A new key Supreme Court service charge decision clarifies that a service charge clause which requires the tenant to pay a fixed percentage service charge or a proportion to be reasonably determined by a landlord, is valid.
The appeal concerned in particular, how section 27A (6) of the Landlord and Tenant Act 1985 should operate and gave landlords the comfort they were seeking.
This has been a long running dispute which essentially raised the question of how far section 27A of the Landlord and Tenant Act 1985 (‘LTA 1985’) can be interpreted.
Brief case facts
The leaseholders of long residential leases in a property in Hampshire were required under their leases to pay service charges towards the maintenance of the building and of the estate. The individual leases required that they paid a specific proportion of the overall costs “or such part as the landlord may reasonably determine”.
The landlords sought to reapportion the service charges by attempting to vary the percentage due from each leaseholder, but a number of the leaseholders then raised an objection to this and issued a claim in the First Tier Tribunal (‘FTT’) stating that the re-apportionment was not reasonable and was void pursuant to section 27A (6) of the LTA 1985.
This section of the LTA provides that an agreement by a tenant “is void in so far as it purports to provide for a determination (a) in a particular manner, or (b) on particular evidence, of any question which may be subject of an application (to the First Tier Tribunal under section 27A)“.
Essentially, it was the exact scope of this provision that was in dispute here.
The FTT rejected the contention that the lease provision was void and held that this lease provision giving the landlord the ability to vary the service charge proportion was not void and in addition that the apportionment was in fact reasonable.
Upper Tribunal decision
The leaseholders subsequently appealed and the Upper Tribunal held that the lease provision was void pursuant to section 27A (6) and so the service percentage could not be varied and they only had to pay what was originally set in the lease.
Court of Appeal decision
The landlord then applied to the Court of Appeal where it was held that the re-apportionment was not void but instead the effect was to transfer the discretion to vary the service charge proportions from them to the FTT. The Court of Appeal restored the decision of the FTT. This was later criticised by the Supreme Court because the resulting outcome would not have been the aim of the legislation.
Supreme Court decision
The leaseholders in turn appealed to the Supreme Court who consequently dismissed the appeal. They ruled that the revised apportionment was valid, restored the FTT’s decision but gave different reasons than the lower courts.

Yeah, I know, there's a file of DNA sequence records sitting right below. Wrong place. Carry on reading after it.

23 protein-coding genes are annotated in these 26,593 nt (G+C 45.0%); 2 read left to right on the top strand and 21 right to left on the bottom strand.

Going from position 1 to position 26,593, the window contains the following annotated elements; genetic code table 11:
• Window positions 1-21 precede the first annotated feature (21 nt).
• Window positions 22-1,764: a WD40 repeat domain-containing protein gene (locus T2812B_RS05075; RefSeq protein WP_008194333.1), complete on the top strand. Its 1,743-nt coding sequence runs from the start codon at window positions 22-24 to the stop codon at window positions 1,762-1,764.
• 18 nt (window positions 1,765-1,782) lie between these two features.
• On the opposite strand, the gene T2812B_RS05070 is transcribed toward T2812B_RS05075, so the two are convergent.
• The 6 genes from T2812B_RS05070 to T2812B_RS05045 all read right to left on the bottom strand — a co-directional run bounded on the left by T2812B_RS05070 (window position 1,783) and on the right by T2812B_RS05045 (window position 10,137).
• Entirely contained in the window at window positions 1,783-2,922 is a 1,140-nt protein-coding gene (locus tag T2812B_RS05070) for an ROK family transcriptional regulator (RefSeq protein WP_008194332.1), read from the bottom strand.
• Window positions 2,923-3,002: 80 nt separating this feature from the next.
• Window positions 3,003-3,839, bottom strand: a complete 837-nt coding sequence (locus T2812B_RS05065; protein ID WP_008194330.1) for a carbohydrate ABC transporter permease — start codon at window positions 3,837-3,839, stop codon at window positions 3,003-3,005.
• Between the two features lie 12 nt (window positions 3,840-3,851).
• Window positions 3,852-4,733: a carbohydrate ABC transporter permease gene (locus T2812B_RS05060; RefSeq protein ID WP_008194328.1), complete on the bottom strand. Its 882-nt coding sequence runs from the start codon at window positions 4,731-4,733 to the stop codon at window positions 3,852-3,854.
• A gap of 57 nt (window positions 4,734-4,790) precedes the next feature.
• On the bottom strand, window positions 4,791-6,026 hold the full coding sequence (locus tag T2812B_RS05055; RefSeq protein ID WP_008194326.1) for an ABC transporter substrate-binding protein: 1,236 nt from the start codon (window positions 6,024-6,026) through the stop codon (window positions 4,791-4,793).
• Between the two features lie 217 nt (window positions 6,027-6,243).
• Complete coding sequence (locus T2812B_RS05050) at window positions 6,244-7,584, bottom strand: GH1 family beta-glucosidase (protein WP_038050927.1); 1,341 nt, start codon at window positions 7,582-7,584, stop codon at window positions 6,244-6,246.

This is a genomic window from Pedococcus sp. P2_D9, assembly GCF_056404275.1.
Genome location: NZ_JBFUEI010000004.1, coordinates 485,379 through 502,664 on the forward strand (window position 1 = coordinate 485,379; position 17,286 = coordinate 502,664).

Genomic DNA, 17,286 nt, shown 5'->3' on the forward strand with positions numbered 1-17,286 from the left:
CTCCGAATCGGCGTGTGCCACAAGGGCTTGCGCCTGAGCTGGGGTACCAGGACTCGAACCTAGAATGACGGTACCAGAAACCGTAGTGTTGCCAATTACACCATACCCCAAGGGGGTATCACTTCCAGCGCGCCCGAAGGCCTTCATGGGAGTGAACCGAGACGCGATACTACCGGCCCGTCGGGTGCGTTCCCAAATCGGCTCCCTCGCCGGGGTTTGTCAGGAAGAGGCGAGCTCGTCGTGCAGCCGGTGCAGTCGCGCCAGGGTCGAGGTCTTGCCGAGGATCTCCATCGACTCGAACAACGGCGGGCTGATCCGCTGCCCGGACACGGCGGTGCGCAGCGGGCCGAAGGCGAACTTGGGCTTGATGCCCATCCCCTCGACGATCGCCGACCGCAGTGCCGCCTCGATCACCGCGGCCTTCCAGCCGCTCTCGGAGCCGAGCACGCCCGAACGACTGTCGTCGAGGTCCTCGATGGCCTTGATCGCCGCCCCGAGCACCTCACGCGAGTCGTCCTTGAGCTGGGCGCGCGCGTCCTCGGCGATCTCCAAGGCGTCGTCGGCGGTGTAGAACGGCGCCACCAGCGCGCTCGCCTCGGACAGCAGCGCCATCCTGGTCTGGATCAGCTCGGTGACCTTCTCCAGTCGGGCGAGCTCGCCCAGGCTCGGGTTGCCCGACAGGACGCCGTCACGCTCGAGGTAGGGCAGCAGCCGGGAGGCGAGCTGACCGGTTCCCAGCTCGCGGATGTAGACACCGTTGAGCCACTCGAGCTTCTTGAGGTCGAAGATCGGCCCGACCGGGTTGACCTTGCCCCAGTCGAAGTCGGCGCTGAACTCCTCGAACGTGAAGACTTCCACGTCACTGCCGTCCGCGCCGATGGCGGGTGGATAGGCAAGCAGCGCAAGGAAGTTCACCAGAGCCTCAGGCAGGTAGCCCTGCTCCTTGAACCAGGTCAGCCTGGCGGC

The Supreme Court judgment deals with the actual effect of section 27A (6) of the LTA 1985 which provides controls on the ability of a landlord to determine what service charge is payable by a tenant. It was considered that it is an anti-avoidance provision but was not meant to allow the Tribunal extra jurisdiction. The judgment stated that ‘it was not the purpose or effect of section 27(A) 6 to deprive that form of managerial decision-making by landlords of its ordinary contractual effect, save only to the extent that the contractual provision seeks to make the decisions of the landlord or other specified persons final and binding, so as to oust the ordinary jurisdiction of the FTT to review its contractual and statutory legitimacy’.
The Supreme Court disapproved of the Court of Appeal’s interpretation of Section 27A (6) and the previous case law it was based on as it would have the effect that every discretionary management decision affecting service charge (such as what works to carry out) would be transferred to the FTT. This, added to the fact a landlord would never safely be able to incur costs without first seeking a decision of the FTT as to whether those could be charged to its tenants, could lead to a flood of applications that would overwhelm the Tribunal. As above, this was not the purpose of the legislation.
The Supreme Court further stated that the FTT was still able to review whether the adjustments were reasonable, as was required by the leases and the Tribunal determined that they were reasonable. Therefore, section 27A (6) of the LTA 1985 was not engaged, and the re-apportionments were valid.
The clarity this decision brings will be welcomed by landlords who may now not be so hesitant to reapportion and will be confident that they can keep control over decisions of this nature. Additionally, the decision itself should result in less disputes concerning apportionments being brought in the first place.